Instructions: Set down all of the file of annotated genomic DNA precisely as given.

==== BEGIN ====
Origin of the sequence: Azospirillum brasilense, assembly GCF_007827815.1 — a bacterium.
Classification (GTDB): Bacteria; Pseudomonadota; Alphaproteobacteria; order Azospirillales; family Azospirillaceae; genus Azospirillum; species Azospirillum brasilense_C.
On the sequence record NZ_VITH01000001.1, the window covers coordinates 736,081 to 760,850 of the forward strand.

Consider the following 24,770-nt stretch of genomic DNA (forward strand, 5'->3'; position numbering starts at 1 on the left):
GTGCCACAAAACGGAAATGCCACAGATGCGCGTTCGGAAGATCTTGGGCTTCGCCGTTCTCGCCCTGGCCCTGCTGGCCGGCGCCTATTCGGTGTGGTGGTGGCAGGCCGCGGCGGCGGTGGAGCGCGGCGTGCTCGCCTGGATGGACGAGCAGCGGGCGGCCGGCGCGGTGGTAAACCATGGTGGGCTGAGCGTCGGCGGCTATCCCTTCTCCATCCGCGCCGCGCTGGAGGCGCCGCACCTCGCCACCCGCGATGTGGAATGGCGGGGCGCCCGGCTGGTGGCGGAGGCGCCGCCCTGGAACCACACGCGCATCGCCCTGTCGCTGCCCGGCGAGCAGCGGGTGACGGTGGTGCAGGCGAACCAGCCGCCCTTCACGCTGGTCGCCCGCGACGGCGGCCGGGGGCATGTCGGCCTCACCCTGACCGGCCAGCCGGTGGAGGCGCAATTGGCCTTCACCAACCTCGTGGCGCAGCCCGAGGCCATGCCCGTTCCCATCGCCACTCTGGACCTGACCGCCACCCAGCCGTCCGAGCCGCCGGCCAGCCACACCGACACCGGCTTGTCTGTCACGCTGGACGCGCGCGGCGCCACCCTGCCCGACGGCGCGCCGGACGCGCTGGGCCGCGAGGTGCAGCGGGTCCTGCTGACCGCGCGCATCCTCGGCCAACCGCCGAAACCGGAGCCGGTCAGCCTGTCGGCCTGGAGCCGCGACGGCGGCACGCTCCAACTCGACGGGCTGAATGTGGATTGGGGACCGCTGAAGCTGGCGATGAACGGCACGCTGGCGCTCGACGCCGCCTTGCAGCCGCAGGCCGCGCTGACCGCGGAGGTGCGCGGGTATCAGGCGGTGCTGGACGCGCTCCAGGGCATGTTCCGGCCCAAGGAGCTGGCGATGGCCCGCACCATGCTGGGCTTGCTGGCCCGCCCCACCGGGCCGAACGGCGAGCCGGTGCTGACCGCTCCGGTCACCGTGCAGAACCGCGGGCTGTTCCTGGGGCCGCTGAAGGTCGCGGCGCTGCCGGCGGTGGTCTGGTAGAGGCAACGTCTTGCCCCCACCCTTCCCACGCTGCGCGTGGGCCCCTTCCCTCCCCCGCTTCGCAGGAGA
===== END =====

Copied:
Origin of the sequence: Azospirillum brasilense, assembly GCF_007827815.1 — a bacterium.
Classification (GTDB): Bacteria; Pseudomonadota; Alphaproteobacteria; order Azospirillales; family Azospirillaceae; genus Azospirillum; species Azospirillum brasilense_C.
On the sequence record NZ_VITH01000001.1, the window covers coordinates 736,081 to 760,850 of the forward strand.

Consider the following 24,770-nt stretch of genomic DNA (forward strand, 5'->3'; position numbering starts at 1 on the left):
GTGCCACAAAACGGAAATGCCACAGATGCGCGTTCGGAAGATCTTGGGCTTCGCCGTTCTCGCCCTGGCCCTGCTGGCCGGCGCCTATTCGGTGTGGTGGTGGCAGGCCGCGGCGGCGGTGGAGCGCGGCGTGCTCGCCTGGATGGACGAGCAGCGGGCGGCCGGCGCGGTGGTAAACCATGGTGGGCTGAGCGTCGGCGGCTATCCCTTCTCCATCCGCGCCGCGCTGGAGGCGCCGCACCTCGCCACCCGCGATGTGGAATGGCGGGGCGCCCGGCTGGTGGCGGAGGCGCCGCCCTGGAACCACACGCGCATCGCCCTGTCGCTGCCCGGCGAGCAGCGGGTGACGGTGGTGCAGGCGAACCAGCCGCCCTTCACGCTGGTCGCCCGCGACGGCGGCCGGGGGCATGTCGGCCTCACCCTGACCGGCCAGCCGGTGGAGGCGCAATTGGCCTTCACCAACCTCGTGGCGCAGCCCGAGGCCATGCCCGTTCCCATCGCCACTCTGGACCTGACCGCCACCCAGCCGTCCGAGCCGCCGGCCAGCCACACCGACACCGGCTTGTCTGTCACGCTGGACGCGCGCGGCGCCACCCTGCCCGACGGCGCGCCGGACGCGCTGGGCCGCGAGGTGCAGCGGGTCCTGCTGACCGCGCGCATCCTCGGCCAACCGCCGAAACCGGAGCCGGTCAGCCTGTCGGCCTGGAGCCGCGACGGCGGCACGCTCCAACTCGACGGGCTGAATGTGGATTGGGGACCGCTGAAGCTGGCGATGAACGGCACGCTGGCGCTCGACGCCGCCTTGCAGCCGCAGGCCGCGCTGACCGCGGAGGTGCGCGGGTATCAGGCGGTGCTGGACGCGCTCCAGGGCATGTTCCGGCCCAAGGAGCTGGCGATGGCCCGCACCATGCTGGGCTTGCTGGCCCGCCCCACCGGGCCGAACGGCGAGCCGGTGCTGACCGCTCCGGTCACCGTGCAGAACCGCGGGCTGTTCCTGGGGCCGCTGAAGGTCGCGGCGCTGCCGGCGGTGGTCTGGTAGAGGCAACGTCTTGCCCCCACCCTTCCCACGCTGCGCGTGGGCCCCTTCCCTCCCCCGCTTCGCAGGAGA